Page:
Even in the middle of winter, you can slash your energy bills without sacrificing comfort. These tips can cut your heating bill by 20 percent or more, and none takes more than 30 minutes to complete. Plus, the materials are mostly inexpensive to buy and install, so you’ll see a quick return on your investment.
Replace Worn Weatherstripping
Some weatherstripping needs to be replaced every few years because of wear. Replacing it is typically as simple as pulling off the old and tacking on the new.
Adjust Door Thresholds
Some thresholds have four or five screws that let you adjust the height to eliminate a gap. Turn the screws counterclockwise to lift the threshold until daylight is mostly gone. A little light in the corners is okay, but don’t raise the threshold so high that it interferes with opening and closing the door. And the door shouldn’t drag on the threshold or it’ll wear out the weatherstripping.
Eliminate Drafts Around Electrical Boxes
To stop the leaks, remove the cover plates and fill small gaps around the boxes with acrylic latex caulk. For large gaps, use foam sealant. Then place a foam gasket over the outlet or switch and replace the cover plate. The gaskets cost about $1.10 for a two-pack. “The gasket is going to save you money for as long as that outlet is in your house,” Rogers says. “That small investment pays off for as long as you own your home.”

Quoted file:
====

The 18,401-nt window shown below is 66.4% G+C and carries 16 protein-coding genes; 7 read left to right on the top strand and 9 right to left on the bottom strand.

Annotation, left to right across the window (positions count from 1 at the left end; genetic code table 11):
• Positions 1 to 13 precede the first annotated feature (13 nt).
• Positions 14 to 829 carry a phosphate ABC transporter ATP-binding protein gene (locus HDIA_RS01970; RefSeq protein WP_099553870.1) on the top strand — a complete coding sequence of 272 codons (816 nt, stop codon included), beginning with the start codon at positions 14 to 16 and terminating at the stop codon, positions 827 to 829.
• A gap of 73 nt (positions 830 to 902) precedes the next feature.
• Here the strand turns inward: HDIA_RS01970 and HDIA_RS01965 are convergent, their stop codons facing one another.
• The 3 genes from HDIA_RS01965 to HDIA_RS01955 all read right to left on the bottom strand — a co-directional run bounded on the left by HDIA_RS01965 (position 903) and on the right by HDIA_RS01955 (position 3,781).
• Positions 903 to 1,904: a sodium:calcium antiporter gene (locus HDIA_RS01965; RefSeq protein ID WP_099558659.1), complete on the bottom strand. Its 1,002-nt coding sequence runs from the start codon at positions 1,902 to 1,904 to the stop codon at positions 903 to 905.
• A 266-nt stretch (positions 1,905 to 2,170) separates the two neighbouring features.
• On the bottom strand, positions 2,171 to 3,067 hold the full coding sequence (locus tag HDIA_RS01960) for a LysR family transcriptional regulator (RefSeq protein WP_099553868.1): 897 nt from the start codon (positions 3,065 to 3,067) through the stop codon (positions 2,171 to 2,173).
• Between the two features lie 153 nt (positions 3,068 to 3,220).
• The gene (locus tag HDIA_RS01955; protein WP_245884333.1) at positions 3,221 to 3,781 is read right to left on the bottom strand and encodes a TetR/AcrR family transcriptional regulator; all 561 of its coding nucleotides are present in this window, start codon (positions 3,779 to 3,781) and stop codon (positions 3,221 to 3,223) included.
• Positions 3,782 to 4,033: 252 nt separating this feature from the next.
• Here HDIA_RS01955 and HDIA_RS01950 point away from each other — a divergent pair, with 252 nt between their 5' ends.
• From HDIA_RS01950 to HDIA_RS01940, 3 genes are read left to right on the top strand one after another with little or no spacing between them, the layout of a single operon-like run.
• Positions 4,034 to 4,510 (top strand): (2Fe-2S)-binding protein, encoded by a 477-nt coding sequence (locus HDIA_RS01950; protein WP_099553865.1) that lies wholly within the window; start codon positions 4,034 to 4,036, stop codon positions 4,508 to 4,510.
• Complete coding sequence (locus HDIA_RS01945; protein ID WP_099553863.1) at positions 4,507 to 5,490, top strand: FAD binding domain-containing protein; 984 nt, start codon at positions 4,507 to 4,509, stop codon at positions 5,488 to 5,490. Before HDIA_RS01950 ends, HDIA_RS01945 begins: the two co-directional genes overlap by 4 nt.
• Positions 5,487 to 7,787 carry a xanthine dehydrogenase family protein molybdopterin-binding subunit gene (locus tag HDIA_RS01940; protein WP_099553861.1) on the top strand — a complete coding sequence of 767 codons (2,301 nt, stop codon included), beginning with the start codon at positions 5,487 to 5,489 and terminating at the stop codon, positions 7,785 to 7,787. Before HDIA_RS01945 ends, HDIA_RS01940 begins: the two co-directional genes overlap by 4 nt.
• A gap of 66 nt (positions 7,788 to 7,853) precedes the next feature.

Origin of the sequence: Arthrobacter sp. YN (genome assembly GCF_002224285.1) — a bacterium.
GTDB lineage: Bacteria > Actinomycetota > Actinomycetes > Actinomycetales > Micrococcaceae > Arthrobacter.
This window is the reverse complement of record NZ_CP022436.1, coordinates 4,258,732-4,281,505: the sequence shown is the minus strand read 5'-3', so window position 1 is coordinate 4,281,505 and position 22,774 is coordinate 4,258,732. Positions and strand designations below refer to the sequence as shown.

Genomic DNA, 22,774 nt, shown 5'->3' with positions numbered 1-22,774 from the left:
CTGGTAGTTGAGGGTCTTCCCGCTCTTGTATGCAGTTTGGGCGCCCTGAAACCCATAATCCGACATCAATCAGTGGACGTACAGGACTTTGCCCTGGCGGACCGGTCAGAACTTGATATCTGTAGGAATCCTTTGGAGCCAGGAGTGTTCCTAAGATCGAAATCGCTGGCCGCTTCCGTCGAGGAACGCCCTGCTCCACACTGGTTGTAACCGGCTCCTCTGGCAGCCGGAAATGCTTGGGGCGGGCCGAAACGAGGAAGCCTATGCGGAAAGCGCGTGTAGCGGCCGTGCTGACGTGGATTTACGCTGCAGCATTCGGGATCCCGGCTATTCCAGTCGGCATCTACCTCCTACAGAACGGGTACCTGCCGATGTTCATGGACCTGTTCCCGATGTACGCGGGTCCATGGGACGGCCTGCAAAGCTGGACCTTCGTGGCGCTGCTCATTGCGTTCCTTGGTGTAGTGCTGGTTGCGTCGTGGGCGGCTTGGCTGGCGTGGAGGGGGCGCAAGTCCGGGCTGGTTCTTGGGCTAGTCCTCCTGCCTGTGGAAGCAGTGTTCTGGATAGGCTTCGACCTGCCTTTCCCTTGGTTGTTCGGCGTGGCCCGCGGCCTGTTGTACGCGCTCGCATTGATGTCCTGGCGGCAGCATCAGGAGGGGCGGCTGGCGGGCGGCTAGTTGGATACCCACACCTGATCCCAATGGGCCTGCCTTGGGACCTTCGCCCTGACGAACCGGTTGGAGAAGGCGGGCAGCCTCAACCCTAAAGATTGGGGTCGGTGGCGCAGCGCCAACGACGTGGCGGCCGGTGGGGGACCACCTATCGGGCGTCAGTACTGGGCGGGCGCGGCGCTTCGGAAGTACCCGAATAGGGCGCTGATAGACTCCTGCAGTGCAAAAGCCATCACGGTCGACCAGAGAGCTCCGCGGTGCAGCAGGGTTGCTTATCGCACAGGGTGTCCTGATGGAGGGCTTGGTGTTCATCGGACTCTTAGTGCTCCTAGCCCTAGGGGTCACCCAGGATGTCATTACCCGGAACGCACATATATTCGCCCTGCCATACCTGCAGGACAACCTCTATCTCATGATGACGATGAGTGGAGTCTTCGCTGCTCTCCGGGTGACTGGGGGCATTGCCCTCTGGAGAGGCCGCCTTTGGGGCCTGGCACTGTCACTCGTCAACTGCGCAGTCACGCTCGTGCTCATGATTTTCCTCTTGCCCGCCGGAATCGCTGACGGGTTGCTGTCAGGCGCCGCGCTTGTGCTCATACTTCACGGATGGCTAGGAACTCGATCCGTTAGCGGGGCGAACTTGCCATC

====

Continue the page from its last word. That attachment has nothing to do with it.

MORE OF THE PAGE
Plug Holes in Exterior Walls
Seal the gaps with expanding foam. For water pipes under the sink, unscrew and pull back the escutcheon ring, then caulk around the pipe. “The ring is just decorative,” Rogers says. “It’s not going to block airflow.”
Buy a Portable Heater (and Turn Down the Furnace)
Of course, you have to buy the heater and use electricity, which cuts into the overall savings. Portable heaters start at about $30, and an electric heater that uses 1500 watts will cost you 14 cents per hour, based on a rate of 8.14 cents per kilowatt-hour, according to Nebraska Public Power District. Still, the savings from reducing the furnace temperature should offset the cost of using the space heater and then some.
Cover Windows and Patio Doors with Plastic Film
The transparent film is inexpensive; you can find it for about $6 for 62 x 84 inches at home centers. The film is simple to put on and won’t harm your trim, and if you put it on correctly you’ll barely notice it. In the spring, the film comes off easily.
Keep Warm Air from Escaping Up the Chimney
Blow up the balloon and stick it in the chimney. If you forget to take it out before you start a fire, the balloon automatically deflates, so it won’t cause the house to fill with smoke. However, be advised that the balloons can become sooty and hard to manage after repeated uses.
Insulate the Attic Access Door
To ensure that the door blocks airflow, use adhesive to attach fiberglass batt insulation to the attic side of the door. And if the door won’t lie flat, use a latch bolt system to close it tight.
Install a Programmable Thermostat
The U.S. Department of Energy says that you can knock 10 percent off your yearly heating and cooling expenses by turning the thermostat back 10 to 15 degrees for eight hours a day. And don’t believe the oft-repeated notion that the furnace needs to work harder to warm up the house after the temperature is set low, which would negate your savings. It’s a myth—you do save money.